The Fairy Village of MackWorth Island

In May of 2012 I traveled north to Maine with my sister and her husband. Our destination was their cabin on Watchic Pond.

David and I installed the dock in the frigid water as mosquitos attacked our flesh. The entire operation lasted an hour and neither of us complained about the cold. We even celebrated the completion of the task with a total immersion. My sister had towels waiting for us.

She loved us both, but really loved David.

Our teeth chattered from the long stay in the lake and our bodies were on the edge of hypothermia.

“Go take a hot shower,” she ordered in her sternest professor voice.

David and I obeyed without question. Ten minutes under a hot shower in the first-floor bathroom brought feeling back to my muscles and the skin stopped stinging after fifteen. David remained in the upstairs bathroom for another five minutes, since his water pressure suffered from my usage.

“How about a ride into Portland?” My sister offered after I dressed in dry clothing. “Just you and me.”

“What about your husband?” I get along with my brother-in-law. Some people say that we look alike. Both of us have our hair, which is a miracle for men almost 60.

“He’s has some more chores to do before he can take a break. We’ll drive by our old house on Falmouth Foresides and then head into Portland to get steamers.” My sis knew my weak spots. She forgave all my shortcomings and they were more than I could count on one hand.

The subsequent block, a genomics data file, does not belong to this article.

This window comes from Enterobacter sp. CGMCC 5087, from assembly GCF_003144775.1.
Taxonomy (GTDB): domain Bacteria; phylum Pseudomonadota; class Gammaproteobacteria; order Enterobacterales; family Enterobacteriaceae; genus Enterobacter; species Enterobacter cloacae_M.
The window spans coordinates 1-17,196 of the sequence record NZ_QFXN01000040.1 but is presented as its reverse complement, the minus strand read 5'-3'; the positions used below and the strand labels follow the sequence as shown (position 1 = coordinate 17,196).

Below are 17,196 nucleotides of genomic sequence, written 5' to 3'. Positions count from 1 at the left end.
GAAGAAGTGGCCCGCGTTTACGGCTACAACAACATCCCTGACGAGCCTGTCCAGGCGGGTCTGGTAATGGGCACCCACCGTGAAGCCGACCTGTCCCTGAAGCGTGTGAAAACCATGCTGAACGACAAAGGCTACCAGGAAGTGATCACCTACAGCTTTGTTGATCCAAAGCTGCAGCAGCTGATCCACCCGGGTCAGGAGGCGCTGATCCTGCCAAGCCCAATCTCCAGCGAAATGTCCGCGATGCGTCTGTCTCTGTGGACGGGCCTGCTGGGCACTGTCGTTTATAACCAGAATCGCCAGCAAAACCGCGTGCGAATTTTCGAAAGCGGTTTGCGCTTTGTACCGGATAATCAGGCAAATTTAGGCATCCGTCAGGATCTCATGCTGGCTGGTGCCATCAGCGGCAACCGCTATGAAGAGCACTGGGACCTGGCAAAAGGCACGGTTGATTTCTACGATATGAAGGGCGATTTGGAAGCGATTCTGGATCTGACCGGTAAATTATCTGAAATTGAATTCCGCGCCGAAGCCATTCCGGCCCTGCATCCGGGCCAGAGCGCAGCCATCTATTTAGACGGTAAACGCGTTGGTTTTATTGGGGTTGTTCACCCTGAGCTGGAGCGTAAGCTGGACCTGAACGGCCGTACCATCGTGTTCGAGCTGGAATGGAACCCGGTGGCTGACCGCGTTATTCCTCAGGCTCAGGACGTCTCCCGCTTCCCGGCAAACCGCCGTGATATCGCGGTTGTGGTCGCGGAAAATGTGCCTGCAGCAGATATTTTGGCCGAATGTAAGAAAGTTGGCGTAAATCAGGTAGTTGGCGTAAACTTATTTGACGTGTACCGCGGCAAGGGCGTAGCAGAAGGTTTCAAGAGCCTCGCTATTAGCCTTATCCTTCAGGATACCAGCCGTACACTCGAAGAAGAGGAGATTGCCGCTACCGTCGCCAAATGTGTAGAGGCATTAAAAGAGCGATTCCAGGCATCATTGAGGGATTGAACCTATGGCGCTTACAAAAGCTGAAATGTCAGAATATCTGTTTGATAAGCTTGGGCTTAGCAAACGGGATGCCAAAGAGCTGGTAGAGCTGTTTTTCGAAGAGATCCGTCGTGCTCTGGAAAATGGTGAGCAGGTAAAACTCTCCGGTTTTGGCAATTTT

“Sounds like a plan.” I hadn’t seen the house on McKinley Road in over twenty years. I shouted to David that we were leaving and he yelled to be back before sunset. The retired corporate headhunter liked to eat early.

Traffic on 25 from Standish to Portland was light even for a Sunday. We reached US 1 in forty minutes and crossed the Penobscot River Bridge.

The Harbor was becalmed by the windless afternoon. and not a single wave rippled the ocean passage between Cushing Island and Portland Head Light.

“Looks the same as always.” The parking lot of the B&M Bean factory was crowded with pick-up trucks. Beans sold well in the Great Recession days.

“Like when we were kids.” My sister drove a little faster than the speed limit. She had inherited her heavy foot on the gas from our late father. Falmouth Foresides lay on the other end of the Martin Point Bridge.